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Spaces, Not "Stuff"

If you've ever spent any time with an architect, you might notice they talk about buildings as space.

They say stuff like, "And with this space, we'll create the coffee bar area." Or they'll walk into a room and say, "This is a great space with all the natural lighting and tall ceilings."

Why do architects talk this way?

It's our training.

Early in the education of an architect, a little seed of truth is planted. That seed of truth is simple yet profound. The truth is that in placing any object, you do more than what is immediately apparent. You create a space around the object -- a path or a workspace. You create edges that are either soft or hard, tall or short, deep or shallow, or between. You introduce color, material, texture, and possibly smell. You create surfaces that reflect light and sound and create relationships with other objects that cannot be explained in simple terms but are still understood by the mind.

Why is this better? Aren't architects being hoity-toity by bringing abstract ideas to our rooms and buildings?


In an industry full of people trying to sell you STUFF, and a world that is desperate to judge you based on that stuff, a non-material perspective is refreshing and fulfilling.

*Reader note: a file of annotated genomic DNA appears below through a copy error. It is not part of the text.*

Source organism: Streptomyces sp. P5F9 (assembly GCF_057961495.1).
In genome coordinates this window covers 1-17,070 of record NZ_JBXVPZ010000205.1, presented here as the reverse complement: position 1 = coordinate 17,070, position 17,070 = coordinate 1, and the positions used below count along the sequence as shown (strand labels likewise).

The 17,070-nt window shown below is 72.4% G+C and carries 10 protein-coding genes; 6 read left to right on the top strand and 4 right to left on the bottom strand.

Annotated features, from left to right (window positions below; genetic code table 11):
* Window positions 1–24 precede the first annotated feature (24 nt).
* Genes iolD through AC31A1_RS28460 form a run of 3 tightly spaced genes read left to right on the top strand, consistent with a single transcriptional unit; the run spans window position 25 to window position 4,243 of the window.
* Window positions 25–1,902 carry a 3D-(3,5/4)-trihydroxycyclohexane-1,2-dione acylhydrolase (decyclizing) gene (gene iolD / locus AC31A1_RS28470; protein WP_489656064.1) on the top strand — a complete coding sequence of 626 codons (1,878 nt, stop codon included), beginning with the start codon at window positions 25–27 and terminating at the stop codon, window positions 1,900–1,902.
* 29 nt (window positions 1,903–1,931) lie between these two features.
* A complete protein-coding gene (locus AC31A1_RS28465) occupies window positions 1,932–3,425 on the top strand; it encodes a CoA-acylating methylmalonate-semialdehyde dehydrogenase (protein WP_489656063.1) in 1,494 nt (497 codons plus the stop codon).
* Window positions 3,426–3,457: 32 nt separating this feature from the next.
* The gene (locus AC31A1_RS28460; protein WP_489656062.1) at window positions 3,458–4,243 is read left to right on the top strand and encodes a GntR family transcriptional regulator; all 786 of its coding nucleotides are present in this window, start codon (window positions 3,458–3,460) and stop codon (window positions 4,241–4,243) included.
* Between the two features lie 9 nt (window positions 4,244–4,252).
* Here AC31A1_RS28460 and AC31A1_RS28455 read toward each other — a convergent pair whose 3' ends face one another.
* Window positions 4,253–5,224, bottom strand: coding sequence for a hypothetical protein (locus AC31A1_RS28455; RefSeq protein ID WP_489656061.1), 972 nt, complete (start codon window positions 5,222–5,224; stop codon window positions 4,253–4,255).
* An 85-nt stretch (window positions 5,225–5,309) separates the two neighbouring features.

Embracing a non-material perspective encourages a shift towards valuing experiences, emotions, and connections. This approach prioritizes the intangible aspects of life that often get overlooked in a consumer-driven society. By emphasizing the importance of function and well-being over materiality or style, individuals can cultivate a more meaningful and satisfying existence.

With the increasing significance of the non-material realm in our society, material wealth is losing its rarity and hence its value. Creating beautiful spaces using inexpensive materials arranged with care and consideration offers the highest value in both the tangible and intangible realms.

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